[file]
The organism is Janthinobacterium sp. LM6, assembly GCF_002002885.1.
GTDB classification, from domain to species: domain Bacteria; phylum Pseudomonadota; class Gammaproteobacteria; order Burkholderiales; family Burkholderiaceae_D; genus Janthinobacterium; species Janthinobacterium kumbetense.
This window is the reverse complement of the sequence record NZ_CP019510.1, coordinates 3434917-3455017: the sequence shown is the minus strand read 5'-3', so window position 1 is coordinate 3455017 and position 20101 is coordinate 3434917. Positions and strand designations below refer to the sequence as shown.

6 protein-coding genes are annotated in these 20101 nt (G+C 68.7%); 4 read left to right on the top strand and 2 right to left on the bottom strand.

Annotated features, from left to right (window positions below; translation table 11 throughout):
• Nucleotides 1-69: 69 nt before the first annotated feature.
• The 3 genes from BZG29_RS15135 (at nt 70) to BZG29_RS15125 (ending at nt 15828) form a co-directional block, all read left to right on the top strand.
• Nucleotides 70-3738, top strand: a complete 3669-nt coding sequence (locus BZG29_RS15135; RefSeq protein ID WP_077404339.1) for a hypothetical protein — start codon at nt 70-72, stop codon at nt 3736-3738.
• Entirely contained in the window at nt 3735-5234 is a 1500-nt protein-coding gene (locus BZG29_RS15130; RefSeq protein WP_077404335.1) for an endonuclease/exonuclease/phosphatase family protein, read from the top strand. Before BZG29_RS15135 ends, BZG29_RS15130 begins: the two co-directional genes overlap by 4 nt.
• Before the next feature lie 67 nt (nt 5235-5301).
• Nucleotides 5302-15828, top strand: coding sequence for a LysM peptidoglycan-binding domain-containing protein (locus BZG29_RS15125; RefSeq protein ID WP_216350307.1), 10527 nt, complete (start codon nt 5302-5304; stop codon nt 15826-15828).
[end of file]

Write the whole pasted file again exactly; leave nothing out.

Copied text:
The organism is Janthinobacterium sp. LM6, assembly GCF_002002885.1.
GTDB classification, from domain to species: domain Bacteria; phylum Pseudomonadota; class Gammaproteobacteria; order Burkholderiales; family Burkholderiaceae_D; genus Janthinobacterium; species Janthinobacterium kumbetense.
This window is the reverse complement of the sequence record NZ_CP019510.1, coordinates 3434917-3455017: the sequence shown is the minus strand read 5'-3', so window position 1 is coordinate 3455017 and position 20101 is coordinate 3434917. Positions and strand designations below refer to the sequence as shown.

6 protein-coding genes are annotated in these 20101 nt (G+C 68.7%); 4 read left to right on the top strand and 2 right to left on the bottom strand.

Annotated features, from left to right (window positions below; translation table 11 throughout):
• Nucleotides 1-69: 69 nt before the first annotated feature.
• The 3 genes from BZG29_RS15135 (at nt 70) to BZG29_RS15125 (ending at nt 15828) form a co-directional block, all read left to right on the top strand.
• Nucleotides 70-3738, top strand: a complete 3669-nt coding sequence (locus BZG29_RS15135; RefSeq protein ID WP_077404339.1) for a hypothetical protein — start codon at nt 70-72, stop codon at nt 3736-3738.
• Entirely contained in the window at nt 3735-5234 is a 1500-nt protein-coding gene (locus BZG29_RS15130; RefSeq protein WP_077404335.1) for an endonuclease/exonuclease/phosphatase family protein, read from the top strand. Before BZG29_RS15135 ends, BZG29_RS15130 begins: the two co-directional genes overlap by 4 nt.
• Before the next feature lie 67 nt (nt 5235-5301).
• Nucleotides 5302-15828, top strand: coding sequence for a LysM peptidoglycan-binding domain-containing protein (locus BZG29_RS15125; RefSeq protein ID WP_216350307.1), 10527 nt, complete (start codon nt 5302-5304; stop codon nt 15826-15828).